A shipyard owned and operated by African-Americans opened for business in Baltimore. A major force behind this new facility was Isaac Myers (1835-1891), who had been born in Baltimore. While Maryland was a slave state, Myers’ parents were free-born African-Americans.
When he was 16, Myers began an apprenticeship as a caulker for ships coming into Baltimore harbor. Caulking is a process in which wooden ships are made watertight, with any cracks between the planks of a vessel carefully sealed. The process requires a high degree of skill, and Myers excelled at it in record time. By the time he was 20, he was serving as a supervisor for the caulking of a number of the largest ships sailing into Baltimore.
During this era, African-Americans constituted the majority of the workforce for caulkers in Baltimore. Around the time that the Civil War ended, however, they found themselves at high risk of losing their jobs as an influx of white skilled laborers increasingly moved into the region and sought to reduce the presence of African-Americans in the caulking industry.
Seeking to counteract this large-scale threat and help reduce the ever-tightening competition for caulking jobs in Baltimore, Myers and a group of 14 other African-American men set out to establish their own shipyard in the city. While they were able to raise a sufficient amount of funds for this purpose out of their own pockets and through the donations of others in the city’s African-American community, Myers and his group encountered steep obstacles trying to obtain the needed property for a shipyard. None of the white shipyard owners were willing to sell or lease a shipyard directly to African-Americans.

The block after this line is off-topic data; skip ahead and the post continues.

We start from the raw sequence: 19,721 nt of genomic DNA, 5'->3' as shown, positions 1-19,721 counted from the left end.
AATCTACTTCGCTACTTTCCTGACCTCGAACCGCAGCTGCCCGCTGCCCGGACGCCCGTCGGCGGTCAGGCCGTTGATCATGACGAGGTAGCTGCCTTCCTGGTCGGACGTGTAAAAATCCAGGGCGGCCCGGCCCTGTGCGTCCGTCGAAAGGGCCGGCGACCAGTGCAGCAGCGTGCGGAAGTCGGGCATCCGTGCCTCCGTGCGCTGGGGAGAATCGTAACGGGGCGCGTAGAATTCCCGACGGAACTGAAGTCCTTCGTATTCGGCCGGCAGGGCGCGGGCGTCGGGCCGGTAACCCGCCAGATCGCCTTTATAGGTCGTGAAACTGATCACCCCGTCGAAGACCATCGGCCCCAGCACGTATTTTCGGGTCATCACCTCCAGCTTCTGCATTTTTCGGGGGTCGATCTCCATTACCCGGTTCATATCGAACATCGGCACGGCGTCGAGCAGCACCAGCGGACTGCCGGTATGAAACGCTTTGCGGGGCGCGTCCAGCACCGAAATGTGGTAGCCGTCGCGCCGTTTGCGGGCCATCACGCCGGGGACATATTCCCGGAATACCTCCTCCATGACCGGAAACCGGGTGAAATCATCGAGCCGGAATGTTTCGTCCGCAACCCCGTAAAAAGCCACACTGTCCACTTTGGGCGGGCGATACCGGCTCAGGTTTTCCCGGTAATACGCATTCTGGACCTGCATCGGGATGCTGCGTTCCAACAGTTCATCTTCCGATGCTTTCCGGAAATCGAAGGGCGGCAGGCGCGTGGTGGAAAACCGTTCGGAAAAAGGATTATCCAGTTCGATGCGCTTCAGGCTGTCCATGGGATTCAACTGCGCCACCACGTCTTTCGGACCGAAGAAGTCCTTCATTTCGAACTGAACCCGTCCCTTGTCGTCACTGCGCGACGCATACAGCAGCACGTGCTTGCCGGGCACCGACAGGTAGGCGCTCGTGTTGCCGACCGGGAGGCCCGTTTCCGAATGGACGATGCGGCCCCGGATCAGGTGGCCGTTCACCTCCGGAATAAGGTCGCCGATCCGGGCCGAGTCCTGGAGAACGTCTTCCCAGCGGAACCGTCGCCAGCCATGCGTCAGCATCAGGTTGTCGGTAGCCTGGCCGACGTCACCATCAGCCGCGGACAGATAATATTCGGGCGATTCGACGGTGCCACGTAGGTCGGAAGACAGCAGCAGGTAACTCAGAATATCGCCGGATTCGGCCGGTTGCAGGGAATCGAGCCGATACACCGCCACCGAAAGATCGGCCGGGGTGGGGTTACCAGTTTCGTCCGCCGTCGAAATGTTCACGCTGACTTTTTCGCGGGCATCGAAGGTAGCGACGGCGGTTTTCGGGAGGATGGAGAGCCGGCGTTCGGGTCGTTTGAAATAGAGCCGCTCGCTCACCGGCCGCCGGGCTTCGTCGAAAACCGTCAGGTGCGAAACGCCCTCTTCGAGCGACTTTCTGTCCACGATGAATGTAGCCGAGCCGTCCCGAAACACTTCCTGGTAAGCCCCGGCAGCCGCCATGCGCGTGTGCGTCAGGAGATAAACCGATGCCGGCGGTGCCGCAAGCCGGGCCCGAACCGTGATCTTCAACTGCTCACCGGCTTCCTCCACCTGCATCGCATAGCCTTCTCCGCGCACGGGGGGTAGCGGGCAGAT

Finally, however, a sympathetic white businessman named William Applegarth agreed to step in as an intermediary for Myers and his group and made arrangements for them to acquire a waterfront lot on Philpot Street in Baltimore. The new enterprise making its debut on February 12, 1866, was initially called the John Smith Company but eventually renamed the Chesapeake Marine Railway and Dry Dock Company (CMRDDC).
The company quickly established itself as one of Baltimore’s leading African-American businesses. Within six months of its opening, the company had hired approximately 300 African-American workers. Ultimately, the company employed a number of white workers as well. The enterprise gained a widespread reputation for excellence, with ship owners throughout the region making their way to Baltimore to have CMRDDC perform needed caulking and other repairs on their vessels. The company also earned a number of federal government contracts. CMRDDC ended up ceasing operations in 1884 due to factors such as changes in both maritime technology and the area’s labor market. Notwithstanding its demise after only 18 years, the company left behind a legacy still remembered and honored today.
For more information on the Chesapeake Marine Railway and Dry Dock Company, please check out http://msa.maryland.gov/msa/stagser/s1259/121/6050/html/cmrddc.html and http://www.fredericksburg.com/town_and_countyother_history/maritime-park-honors-black-americans/article_2f1d335b-d9e7-571d-9bcf-89ad43af10b4.html.
Additional information on Isaac Myers is available at https://en.wikipedia.org/wiki/Isaac_Myers and http://www.blackpast.org/aah/myers-isaac-1835-1891.